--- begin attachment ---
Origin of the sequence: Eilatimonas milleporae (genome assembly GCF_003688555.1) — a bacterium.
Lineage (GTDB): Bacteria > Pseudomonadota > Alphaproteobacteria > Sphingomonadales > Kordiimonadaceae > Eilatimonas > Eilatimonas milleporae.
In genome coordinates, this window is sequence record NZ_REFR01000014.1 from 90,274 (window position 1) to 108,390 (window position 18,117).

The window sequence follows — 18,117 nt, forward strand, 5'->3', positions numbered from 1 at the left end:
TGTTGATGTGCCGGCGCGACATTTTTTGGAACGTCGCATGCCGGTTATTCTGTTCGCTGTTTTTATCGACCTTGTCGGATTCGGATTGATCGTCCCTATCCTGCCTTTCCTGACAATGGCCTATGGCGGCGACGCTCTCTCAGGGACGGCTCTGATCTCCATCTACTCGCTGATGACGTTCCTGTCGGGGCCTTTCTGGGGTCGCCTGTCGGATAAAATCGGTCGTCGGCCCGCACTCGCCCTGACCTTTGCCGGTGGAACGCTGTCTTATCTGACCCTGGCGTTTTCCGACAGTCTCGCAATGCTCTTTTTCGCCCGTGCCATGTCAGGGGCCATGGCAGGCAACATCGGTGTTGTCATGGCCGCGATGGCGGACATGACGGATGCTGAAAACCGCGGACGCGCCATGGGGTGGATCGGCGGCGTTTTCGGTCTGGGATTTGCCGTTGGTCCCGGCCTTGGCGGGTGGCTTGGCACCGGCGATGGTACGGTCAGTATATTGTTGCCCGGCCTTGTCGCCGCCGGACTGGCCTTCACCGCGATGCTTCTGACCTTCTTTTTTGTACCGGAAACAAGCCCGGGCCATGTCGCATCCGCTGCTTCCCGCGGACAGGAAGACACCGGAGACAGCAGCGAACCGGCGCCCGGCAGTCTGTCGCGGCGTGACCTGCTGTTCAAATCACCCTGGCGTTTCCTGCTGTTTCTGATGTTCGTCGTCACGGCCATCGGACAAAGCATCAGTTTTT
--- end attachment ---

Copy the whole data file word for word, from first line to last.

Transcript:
Origin of the sequence: Eilatimonas milleporae (genome assembly GCF_003688555.1) — a bacterium.
Lineage (GTDB): Bacteria > Pseudomonadota > Alphaproteobacteria > Sphingomonadales > Kordiimonadaceae > Eilatimonas > Eilatimonas milleporae.
In genome coordinates, this window is sequence record NZ_REFR01000014.1 from 90,274 (window position 1) to 108,390 (window position 18,117).

The window sequence follows — 18,117 nt, forward strand, 5'->3', positions numbered from 1 at the left end:
TGTTGATGTGCCGGCGCGACATTTTTTGGAACGTCGCATGCCGGTTATTCTGTTCGCTGTTTTTATCGACCTTGTCGGATTCGGATTGATCGTCCCTATCCTGCCTTTCCTGACAATGGCCTATGGCGGCGACGCTCTCTCAGGGACGGCTCTGATCTCCATCTACTCGCTGATGACGTTCCTGTCGGGGCCTTTCTGGGGTCGCCTGTCGGATAAAATCGGTCGTCGGCCCGCACTCGCCCTGACCTTTGCCGGTGGAACGCTGTCTTATCTGACCCTGGCGTTTTCCGACAGTCTCGCAATGCTCTTTTTCGCCCGTGCCATGTCAGGGGCCATGGCAGGCAACATCGGTGTTGTCATGGCCGCGATGGCGGACATGACGGATGCTGAAAACCGCGGACGCGCCATGGGGTGGATCGGCGGCGTTTTCGGTCTGGGATTTGCCGTTGGTCCCGGCCTTGGCGGGTGGCTTGGCACCGGCGATGGTACGGTCAGTATATTGTTGCCCGGCCTTGTCGCCGCCGGACTGGCCTTCACCGCGATGCTTCTGACCTTCTTTTTTGTACCGGAAACAAGCCCGGGCCATGTCGCATCCGCTGCTTCCCGCGGACAGGAAGACACCGGAGACAGCAGCGAACCGGCGCCCGGCAGTCTGTCGCGGCGTGACCTGCTGTTCAAATCACCCTGGCGTTTCCTGCTGTTTCTGATGTTCGTCGTCACGGCCATCGGACAAAGCATCAGTTTTT